In a new version by Calixato Bieto
and Marc Rosich
based on a play by Tennessee Williams
Directed by Calixro Bieto
Expressionist allegory of desperation fuels Bieto and Roscih’s take on Williams’ 1953 work.
Tennessee Williams’ dream scape play, Camino REal, gets re-interruption by Spanish director Calixto Bieto and Marc Rosich. This 1 hour and 55 minute spectacle of desperate folks called by Williams: “the continually dissolving and transforming image of a dream” is aone surprise after another. From the opening scene on a black box set with large screen cage, we find a drunken Tennessee Williams, aka ‘The Dreamer,’ (Michael Medeiros) staggering and vomiting on the stage as he drops into a stupor. The players then play out his dream.
The cast of misfits struggle in absurdists moments as they navigate the ‘royal road’ – the comino real in a Latin American country circa 1953. Williams’ poetic language is present although convoluted by director Calixto Bieito surreal take on the dreams of these wondering folks. Forget realism here as metaphors, outrageous action, and absurd moments together with many sensual physicality dominate. These expressionist characters are wonders in search of togetherness to thwart their loneliness as chance encounters lead to desperate acts.
We meet Jacques Casanova (David Darlow) as he interacts with Rosita (Barbara E. Robertson) an aging whore. Gutman (Matt DeCaro) narrates the dream sequences as the ex-boxer Kilroy (think WWII graffiti phrase “Kilroy was here”), (Antwayn Hopper) emerges as the focal point of much of the action. Bieito makes camino real mean ‘dead end’ for theses wonders. The Gypsy (Carolyn Ann Hoerdemann), poet Lord Byron (Mark L. Montgomery) and the haunting zombie-like La Madrecita de los Perdidos (Jacquelin Williams) populate the stage as the groping, torture, and physicality pervade the dreams.
This long one act dissolves into a pageant of lewd acts, torture and cruelty that occupies us in a most enticing, albeit, dark manner. Although hard to follow at times, Camino Real is strangely intoxicating as we marvel at the cleverness and freshness as the haunting Spanish songs fuel the mood of melancholy. We appreciate and admire the theatricality and stage craft of the players yet we become uneasy as the tedious story never seems to conclude. The colorful neon sings and the music interludes add depth and flavor to the piece but since we don’t have anyone to relate to, the work dissolves into a large scale actor’s exercise.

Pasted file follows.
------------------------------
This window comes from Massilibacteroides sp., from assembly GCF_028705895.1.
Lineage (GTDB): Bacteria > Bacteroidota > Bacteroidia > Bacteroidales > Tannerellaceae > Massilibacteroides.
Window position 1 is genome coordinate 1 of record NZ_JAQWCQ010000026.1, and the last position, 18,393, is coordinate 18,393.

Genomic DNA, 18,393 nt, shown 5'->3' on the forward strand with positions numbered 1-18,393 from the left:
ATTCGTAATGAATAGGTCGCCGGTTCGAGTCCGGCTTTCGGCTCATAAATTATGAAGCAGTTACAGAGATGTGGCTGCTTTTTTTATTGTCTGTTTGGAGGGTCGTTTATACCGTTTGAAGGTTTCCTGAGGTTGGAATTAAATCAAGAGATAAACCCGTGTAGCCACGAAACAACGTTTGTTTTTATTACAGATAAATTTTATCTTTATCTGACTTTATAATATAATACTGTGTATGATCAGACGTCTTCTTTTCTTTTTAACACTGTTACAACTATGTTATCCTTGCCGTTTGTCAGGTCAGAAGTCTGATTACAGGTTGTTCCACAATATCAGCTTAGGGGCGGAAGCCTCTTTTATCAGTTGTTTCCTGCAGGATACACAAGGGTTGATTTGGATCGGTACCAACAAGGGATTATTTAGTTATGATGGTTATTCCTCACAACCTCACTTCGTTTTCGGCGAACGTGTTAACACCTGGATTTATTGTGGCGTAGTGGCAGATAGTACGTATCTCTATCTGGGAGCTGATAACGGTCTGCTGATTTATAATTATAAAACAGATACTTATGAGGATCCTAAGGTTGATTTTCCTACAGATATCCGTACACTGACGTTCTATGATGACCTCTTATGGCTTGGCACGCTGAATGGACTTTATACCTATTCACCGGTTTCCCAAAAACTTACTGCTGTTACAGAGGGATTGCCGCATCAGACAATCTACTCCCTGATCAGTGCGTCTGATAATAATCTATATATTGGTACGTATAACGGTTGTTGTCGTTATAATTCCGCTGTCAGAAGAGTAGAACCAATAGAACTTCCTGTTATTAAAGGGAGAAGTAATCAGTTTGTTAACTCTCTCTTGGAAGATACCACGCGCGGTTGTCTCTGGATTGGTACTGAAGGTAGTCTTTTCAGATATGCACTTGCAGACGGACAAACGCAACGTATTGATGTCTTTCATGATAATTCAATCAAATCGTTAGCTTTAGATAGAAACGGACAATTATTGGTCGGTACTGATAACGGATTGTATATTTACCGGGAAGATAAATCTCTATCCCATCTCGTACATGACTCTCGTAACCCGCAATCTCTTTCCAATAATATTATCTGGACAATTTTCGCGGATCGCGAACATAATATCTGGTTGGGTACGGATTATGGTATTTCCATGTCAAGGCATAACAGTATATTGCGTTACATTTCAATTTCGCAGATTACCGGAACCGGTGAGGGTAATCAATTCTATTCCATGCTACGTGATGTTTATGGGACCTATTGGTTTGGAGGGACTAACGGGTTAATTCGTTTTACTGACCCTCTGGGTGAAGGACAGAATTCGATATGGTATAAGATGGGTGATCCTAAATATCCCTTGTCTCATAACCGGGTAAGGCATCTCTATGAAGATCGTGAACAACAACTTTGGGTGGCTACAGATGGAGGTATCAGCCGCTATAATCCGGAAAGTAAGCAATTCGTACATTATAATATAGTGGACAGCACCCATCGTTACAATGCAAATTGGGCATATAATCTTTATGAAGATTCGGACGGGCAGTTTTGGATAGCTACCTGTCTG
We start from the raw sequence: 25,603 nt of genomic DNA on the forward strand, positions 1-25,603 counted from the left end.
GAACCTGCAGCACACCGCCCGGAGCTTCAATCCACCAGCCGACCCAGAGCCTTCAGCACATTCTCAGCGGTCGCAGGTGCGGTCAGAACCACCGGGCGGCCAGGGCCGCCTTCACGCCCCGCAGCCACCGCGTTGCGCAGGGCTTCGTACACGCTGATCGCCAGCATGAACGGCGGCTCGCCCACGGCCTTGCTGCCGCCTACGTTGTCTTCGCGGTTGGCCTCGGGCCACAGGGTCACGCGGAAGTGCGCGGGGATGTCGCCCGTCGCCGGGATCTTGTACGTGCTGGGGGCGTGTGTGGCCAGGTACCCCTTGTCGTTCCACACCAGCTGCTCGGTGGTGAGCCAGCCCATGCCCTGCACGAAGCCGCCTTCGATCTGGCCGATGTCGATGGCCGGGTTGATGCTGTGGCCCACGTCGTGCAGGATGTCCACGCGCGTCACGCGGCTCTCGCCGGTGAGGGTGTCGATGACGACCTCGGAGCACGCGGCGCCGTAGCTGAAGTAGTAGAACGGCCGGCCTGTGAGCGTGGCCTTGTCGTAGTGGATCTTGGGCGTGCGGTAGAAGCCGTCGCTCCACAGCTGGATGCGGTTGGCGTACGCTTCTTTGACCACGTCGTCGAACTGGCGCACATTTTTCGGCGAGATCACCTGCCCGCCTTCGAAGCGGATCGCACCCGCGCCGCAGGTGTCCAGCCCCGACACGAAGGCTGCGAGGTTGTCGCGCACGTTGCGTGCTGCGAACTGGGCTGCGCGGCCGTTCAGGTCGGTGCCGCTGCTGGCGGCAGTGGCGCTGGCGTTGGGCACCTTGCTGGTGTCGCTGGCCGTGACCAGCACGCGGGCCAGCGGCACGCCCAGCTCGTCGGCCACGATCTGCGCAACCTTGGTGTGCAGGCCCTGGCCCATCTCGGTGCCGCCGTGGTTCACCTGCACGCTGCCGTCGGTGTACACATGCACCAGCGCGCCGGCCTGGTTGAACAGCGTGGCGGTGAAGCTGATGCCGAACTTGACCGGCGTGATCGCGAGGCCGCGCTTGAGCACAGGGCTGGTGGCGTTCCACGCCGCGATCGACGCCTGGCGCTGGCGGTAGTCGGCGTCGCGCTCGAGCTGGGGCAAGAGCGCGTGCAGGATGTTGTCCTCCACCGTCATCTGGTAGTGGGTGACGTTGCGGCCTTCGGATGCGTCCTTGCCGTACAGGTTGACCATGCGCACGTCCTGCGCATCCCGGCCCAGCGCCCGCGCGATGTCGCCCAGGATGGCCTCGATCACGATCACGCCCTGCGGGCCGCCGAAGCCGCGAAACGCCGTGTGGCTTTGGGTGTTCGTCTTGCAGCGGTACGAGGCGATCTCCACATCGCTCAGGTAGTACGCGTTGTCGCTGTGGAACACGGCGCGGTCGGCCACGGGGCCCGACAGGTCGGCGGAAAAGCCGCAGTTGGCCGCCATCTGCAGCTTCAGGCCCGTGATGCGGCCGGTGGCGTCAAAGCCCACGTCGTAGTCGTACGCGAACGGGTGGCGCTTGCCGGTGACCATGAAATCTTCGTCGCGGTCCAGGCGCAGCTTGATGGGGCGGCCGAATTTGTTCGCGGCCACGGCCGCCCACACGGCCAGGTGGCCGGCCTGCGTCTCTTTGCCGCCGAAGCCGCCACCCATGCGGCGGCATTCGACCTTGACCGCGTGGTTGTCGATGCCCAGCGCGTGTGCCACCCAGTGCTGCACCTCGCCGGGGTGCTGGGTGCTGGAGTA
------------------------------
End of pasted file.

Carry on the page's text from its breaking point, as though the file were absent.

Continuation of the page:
I’m not sure who the audience is for this provocative work? Williams’ purists may be offended; lovers of expressionist and experimental theatre will rejoice; but storytelling lovers may be lost. I think serious theatre patrons and young theatre artists need to see this play to experience the power, innovation, and craft of a fearless director. It is rare to witness actors having more fun doing the work than many audience members had seeing it.
Talk Theatre in Chicago podcast
Date Reviewed: march 12, 2012
For more info checkout the Camino Real page at theatreinchicago.com
At the Goodman Theatre, 170 N. Dearborn, Chicago, IL, call 312-443-3800, www.goodmantheatre.org, tickets $29 – $79, Tuesdays thru Thursdays at 7:30, Fridays & Saturdays at 8pm. Ssundaays at 7:30 pm, matinees on Thursdays, Saturdays & Sundays at 2 pm, running time is 1 hour, 55 minutes without intermission, through April 8, 2012